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Views and opinions: How to shake out the dudes from the genuine cowhands


In the sorting alley, it's easy to separate the dudes from the real cowboys. You may be a dude if any of these apply to you:

There are sheets on your bed in the bunkhouse.

The camp cookie is a 3-star Michelin chef.

When you set out for the day's work, you are provided a sack lunch and a wine cooler.

The ratio of riders to cows exceeds 2:1 and the "trail boss" sends you and three others to go retrieve one old wayward arthritic cow.

You have to pay for the privilege of getting baked past well-done by the sun, bucked off, gored or losing your finger in a dally or a squeeze chute.

Your horse has one speed: Slow. And, there's a seatbelt on your saddle.

Instead of waking up the rooster, the rooster wakes you up.

You must sign a stack of waivers before working cattle, absolving the owner of all responsibility in case of your death.

In the evening you sit around a campfire and roast your wienies, burn your marshmallows, toast your buns and sing old cowboy songs like: "Happy trails to you/Until we meet again."

There's more than one course for supper and one of the courses is pheasant under glass; you're given a full setting of silverware to work with; and the chef lights your dessert on fire.

The ranch where you "hired on" has a gift shop.

After a long day of riding you "get your kinks worked out" by a gorgeous Scandinavian massage-babe who doesn't speak English.

Instead of playing poker for matchsticks in the evening, you sip wine while playing chess or backgammon.

You and your fellow hands are all wearing matching "scarves.”

There is heat in the bunkhouse that doesn't originate from someone chopping wood.

One of the afternoon activities includes a seminar titled "Living With the Wonderful Wolf."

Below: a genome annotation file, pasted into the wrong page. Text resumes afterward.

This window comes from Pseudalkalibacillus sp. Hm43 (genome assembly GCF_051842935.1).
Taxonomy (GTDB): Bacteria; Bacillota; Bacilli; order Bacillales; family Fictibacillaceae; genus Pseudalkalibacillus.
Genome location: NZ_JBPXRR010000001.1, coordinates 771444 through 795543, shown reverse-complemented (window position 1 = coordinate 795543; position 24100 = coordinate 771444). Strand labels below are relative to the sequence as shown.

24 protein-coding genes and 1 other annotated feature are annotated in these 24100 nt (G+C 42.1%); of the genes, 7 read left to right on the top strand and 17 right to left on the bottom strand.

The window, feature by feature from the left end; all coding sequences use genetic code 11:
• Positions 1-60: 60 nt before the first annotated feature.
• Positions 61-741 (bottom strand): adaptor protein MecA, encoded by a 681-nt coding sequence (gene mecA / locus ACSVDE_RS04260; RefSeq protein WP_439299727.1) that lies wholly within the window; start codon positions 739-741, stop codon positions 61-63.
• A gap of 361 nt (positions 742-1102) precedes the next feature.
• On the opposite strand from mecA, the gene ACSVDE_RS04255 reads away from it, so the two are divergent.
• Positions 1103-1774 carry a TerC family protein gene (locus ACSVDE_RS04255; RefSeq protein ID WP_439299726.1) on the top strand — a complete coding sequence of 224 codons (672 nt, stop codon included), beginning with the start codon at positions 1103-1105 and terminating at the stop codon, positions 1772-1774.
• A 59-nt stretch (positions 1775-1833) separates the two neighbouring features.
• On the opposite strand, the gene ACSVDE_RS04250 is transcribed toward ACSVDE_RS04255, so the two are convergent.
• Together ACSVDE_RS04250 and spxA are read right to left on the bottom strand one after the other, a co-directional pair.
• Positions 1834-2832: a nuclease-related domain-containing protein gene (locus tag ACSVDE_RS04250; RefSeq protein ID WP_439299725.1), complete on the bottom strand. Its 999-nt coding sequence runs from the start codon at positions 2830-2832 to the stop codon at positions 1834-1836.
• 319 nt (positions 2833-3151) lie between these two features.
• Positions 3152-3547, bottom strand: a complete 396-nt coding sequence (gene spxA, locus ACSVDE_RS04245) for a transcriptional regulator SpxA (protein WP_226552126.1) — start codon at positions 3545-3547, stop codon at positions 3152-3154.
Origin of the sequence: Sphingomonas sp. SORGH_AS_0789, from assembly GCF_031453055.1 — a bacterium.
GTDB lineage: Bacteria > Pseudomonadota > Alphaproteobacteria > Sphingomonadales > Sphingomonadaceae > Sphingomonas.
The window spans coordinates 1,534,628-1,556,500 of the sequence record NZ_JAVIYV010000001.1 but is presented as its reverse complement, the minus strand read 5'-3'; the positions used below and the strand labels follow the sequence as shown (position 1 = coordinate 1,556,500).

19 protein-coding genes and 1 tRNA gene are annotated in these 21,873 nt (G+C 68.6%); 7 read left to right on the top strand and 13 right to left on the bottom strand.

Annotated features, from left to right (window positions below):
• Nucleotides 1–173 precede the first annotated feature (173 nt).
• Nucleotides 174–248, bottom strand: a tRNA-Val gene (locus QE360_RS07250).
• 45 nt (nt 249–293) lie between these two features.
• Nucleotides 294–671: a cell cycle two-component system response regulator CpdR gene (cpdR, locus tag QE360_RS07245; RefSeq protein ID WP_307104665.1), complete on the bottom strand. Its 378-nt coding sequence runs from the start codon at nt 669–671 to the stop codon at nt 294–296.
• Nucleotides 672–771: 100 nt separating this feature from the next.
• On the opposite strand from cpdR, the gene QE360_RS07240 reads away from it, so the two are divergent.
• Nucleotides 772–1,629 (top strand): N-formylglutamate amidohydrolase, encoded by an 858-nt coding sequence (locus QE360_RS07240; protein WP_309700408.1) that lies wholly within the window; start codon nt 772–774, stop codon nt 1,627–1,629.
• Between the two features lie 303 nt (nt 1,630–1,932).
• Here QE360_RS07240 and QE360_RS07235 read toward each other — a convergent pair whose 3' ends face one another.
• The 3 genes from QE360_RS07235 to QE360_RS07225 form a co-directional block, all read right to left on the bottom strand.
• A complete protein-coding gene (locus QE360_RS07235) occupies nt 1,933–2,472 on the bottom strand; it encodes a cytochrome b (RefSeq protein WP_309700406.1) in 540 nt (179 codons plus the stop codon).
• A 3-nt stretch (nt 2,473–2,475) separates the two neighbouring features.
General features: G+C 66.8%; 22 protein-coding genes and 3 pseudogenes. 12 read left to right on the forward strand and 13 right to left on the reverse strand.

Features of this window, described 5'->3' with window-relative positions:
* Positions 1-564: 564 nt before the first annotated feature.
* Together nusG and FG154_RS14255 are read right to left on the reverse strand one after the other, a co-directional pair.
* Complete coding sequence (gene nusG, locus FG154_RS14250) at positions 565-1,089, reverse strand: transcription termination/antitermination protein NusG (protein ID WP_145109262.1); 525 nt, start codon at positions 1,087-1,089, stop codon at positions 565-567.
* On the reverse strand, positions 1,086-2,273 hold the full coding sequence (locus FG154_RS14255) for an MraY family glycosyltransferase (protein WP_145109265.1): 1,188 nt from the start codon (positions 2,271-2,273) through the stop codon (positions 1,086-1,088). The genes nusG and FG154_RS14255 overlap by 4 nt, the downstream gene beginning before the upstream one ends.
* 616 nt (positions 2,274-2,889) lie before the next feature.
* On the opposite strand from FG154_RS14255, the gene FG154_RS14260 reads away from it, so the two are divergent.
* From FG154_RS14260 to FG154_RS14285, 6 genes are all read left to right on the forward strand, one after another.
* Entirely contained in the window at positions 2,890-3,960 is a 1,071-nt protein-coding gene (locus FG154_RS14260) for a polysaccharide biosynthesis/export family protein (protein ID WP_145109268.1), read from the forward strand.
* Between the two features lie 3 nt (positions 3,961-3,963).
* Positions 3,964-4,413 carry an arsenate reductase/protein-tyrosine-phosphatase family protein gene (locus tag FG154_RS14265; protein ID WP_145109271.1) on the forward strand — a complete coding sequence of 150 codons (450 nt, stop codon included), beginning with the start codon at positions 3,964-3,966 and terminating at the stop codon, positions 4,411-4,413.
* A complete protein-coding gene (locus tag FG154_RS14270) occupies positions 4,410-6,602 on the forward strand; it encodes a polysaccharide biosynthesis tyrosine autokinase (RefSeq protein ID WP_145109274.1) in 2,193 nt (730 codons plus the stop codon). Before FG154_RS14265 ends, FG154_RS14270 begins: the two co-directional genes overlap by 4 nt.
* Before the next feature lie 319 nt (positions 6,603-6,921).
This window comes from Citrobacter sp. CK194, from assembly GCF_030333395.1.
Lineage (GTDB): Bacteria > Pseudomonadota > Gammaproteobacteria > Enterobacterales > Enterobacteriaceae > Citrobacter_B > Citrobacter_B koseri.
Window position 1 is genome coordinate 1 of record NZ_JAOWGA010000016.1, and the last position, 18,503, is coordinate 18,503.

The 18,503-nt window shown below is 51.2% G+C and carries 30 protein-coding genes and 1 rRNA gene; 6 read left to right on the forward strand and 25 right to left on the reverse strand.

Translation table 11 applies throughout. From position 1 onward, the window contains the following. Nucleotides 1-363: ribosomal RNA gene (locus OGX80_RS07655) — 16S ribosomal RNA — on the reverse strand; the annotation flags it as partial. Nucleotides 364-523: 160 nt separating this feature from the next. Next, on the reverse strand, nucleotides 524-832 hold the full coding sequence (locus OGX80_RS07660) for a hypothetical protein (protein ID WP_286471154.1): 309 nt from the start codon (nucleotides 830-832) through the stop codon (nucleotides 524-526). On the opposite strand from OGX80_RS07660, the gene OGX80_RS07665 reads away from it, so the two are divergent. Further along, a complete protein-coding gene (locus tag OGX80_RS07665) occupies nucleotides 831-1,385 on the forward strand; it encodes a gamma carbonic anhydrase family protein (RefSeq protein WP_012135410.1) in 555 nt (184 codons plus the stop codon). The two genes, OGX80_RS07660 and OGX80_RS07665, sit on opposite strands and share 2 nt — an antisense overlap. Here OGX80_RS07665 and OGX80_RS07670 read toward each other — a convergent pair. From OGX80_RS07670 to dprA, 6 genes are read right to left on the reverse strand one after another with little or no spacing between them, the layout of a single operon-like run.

You spend all day pushing the same pathetic, trail-broke set of reject misfit cattle right back to where you started that morning.

The resident cow dog is a hairless Chihuahua, miniature toy poodle or Bichon Frise.

There is a bidet in the bunkhouse.

There is a bookshelf in the bunkhouse with titles by Danielle Steele or Nora Roberts and at least one copy of The Seven Habits of Highly Effective People.

You don't have to shoe your own horse or roll your own smokes.

Your remuda consists of one or more of the following: A Paso Fino, miniature horse or BLM reject.

There is no place to hang your twine on your saddle, which is okay because there's no horn either where you could take a dally. If you knew how.

Before you arrive you are reminded to bring lip gloss, swimsuit and sunscreen with an SPF of at least 30.

There is time during your day set aside for either a nap, meditation or an hour in the kitchen learning how to cook French pastry.

There is no one in the bunkhouse named One Thumb, Stinky Pete, Lupe Rellano, Bowlegs, Skeeter, Lippy, Horse Face, Post Hole, Coyote, Booger, Eatumup, Tex, Lying Jim, Thunder Butt, Gloomy or Dirty Shirt Smith.

You are invited to eat up at the Big House on more than one occasion.

There doesn't appear to be a haystack anywhere on the ranch.

You look around and everyone is wearing gloves – and it's not even below zero.

On your last night everyone goes around the fire and says how their stay has affected their “inner cowperson."


The views and opinions expressed in this column are those of the author and not necessarily those of Farm World. Readers may log on to to order any of Lee Pitts’ books. Those with questions or comments for Lee may write to him in care of this publication.